Sophomore Lila Bromberg – The Field School, Washington, DC
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Expansion of Washington, DC’s metro rail system is in question. A proposal for the Purple Line, which will run between Montgomery and Prince George’s counties is being considered. One of the areas impacted will be the Capital Crescent trail. It is a shared use, off road trail spanning Georgetown in Washington, DC to Silver Spring, Maryland. Straight Up: Urban Voice sophomore Lila Bromberg of The Field School in Washington, DC reports some Capital Crescent trail-users and nearby residents are concerned about disruption to the public path…
“Hogan Kill the Purple Line!”
Capital Crescent Trail map
Chevy Chase resident Marsha Francis, who lives along Capital Crescent trail, is clearly one of the opponents of the Purple Line proposal. Talks to construct the new line have been underway since the early 2000s. It would be 16-miles of track and run from Bethesda to New Carrollton, Maryland, connecting the Red, Green, and Orange lines. While some residents are concerned about the hefty price tag, others are worried about the disturbance and environmental damage the addition will cause to the Capital Crescent Trail.
“You’re going to have a train and a pathway next to it with- (long pause, can edit out) the renderings that MTA have come out with show a little green strip in between, maybe some plantings, but the way that it’s been described as you couldn’t have any overhanging trees, so all the trees have to go”
Ajay Bhatt is the president of the Friends of the Capital Crescent Trail organization. It is one of the groups opposing the purple line proposal. He says the group’s main concern is keeping the trail, commonly used for biking, walking and running, intact for generations to come.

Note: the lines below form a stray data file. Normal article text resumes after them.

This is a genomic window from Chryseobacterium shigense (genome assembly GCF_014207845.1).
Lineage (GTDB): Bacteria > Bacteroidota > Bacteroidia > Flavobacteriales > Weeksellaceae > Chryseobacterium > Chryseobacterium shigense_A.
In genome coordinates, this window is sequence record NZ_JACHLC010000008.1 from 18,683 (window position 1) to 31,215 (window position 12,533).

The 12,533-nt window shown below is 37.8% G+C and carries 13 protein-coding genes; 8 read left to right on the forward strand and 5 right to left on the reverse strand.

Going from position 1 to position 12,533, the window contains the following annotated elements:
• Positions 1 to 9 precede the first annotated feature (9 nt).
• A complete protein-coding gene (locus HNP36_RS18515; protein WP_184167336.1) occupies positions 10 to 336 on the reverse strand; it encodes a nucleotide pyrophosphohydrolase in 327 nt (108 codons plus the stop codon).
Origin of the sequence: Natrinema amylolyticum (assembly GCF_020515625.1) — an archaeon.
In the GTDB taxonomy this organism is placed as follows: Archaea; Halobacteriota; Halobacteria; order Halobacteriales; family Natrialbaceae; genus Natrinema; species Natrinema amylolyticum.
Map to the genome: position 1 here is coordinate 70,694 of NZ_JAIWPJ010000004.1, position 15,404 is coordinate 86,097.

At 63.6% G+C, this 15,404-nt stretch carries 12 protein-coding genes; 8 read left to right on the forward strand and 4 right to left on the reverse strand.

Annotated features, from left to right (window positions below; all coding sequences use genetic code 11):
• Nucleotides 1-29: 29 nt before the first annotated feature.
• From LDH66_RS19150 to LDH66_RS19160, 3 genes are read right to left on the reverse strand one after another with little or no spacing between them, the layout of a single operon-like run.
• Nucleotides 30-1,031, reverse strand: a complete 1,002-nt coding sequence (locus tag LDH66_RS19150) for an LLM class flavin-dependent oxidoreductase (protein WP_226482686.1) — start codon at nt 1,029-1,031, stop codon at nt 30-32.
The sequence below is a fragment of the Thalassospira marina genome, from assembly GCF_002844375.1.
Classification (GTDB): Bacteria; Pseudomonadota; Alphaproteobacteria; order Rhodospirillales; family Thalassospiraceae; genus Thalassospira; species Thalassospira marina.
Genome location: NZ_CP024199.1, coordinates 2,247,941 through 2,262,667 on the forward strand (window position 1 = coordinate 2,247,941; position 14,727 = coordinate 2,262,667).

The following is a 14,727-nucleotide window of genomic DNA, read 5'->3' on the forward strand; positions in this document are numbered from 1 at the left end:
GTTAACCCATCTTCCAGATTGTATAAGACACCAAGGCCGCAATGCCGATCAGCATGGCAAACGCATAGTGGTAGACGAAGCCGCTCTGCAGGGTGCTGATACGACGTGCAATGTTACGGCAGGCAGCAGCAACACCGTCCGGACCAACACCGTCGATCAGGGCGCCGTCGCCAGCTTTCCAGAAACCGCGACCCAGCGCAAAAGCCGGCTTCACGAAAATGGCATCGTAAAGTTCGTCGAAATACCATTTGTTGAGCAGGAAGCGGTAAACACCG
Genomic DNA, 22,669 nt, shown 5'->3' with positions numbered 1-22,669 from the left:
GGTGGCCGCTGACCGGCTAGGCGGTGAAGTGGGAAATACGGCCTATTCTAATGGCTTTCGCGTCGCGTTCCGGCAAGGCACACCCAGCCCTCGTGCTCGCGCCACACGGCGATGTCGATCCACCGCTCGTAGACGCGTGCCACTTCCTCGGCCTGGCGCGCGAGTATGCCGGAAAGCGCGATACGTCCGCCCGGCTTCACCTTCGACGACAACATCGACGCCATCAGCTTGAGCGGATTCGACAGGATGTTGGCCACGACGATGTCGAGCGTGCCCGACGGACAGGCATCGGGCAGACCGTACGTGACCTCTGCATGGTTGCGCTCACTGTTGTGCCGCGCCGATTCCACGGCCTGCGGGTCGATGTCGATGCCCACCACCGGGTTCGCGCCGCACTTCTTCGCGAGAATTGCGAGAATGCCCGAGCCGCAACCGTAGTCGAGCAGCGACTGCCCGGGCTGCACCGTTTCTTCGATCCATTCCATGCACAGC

Capital Crescent Trail
“So certainly we are advocating for preserving this as a park. It’s frustrating to think about the possibility of it all being sacrificed for a project that I don’t think is well thought out and I don’t think is worth the money, especially when there are other things that we can do with that money for transit.”
Among some of Bhatt’s suggestions are an improved bus system and expansion of Capital Bike Share. On the flip side, proponents for the Purple Line argue that it will create a more efficient transit system and encourage economic development. Purple Line Now representatives were not available for an interview, but the group’s website claims that the light rail will decrease travel time significantly for tens of thousands of transit riders and create thousands of jobs. Friends of The Capital Crescent trail’s Ajay Bhatt says that’s not enough, and so the group is taking legal action.
“We’ve sent a letter of intent to sue the state of Maryland, and at the same time just recently the state, MTA has notified the court that they plan to join the Fish and Wildlife Service and the FDA as a defendant in our legal case against FDA and Fish and Wildlife Service.”
The legal case could play into Governor Hogan’s decision. He has postponed an announcement that originally was expected in May, keeping proponents and opponents of the Purple Line in suspense.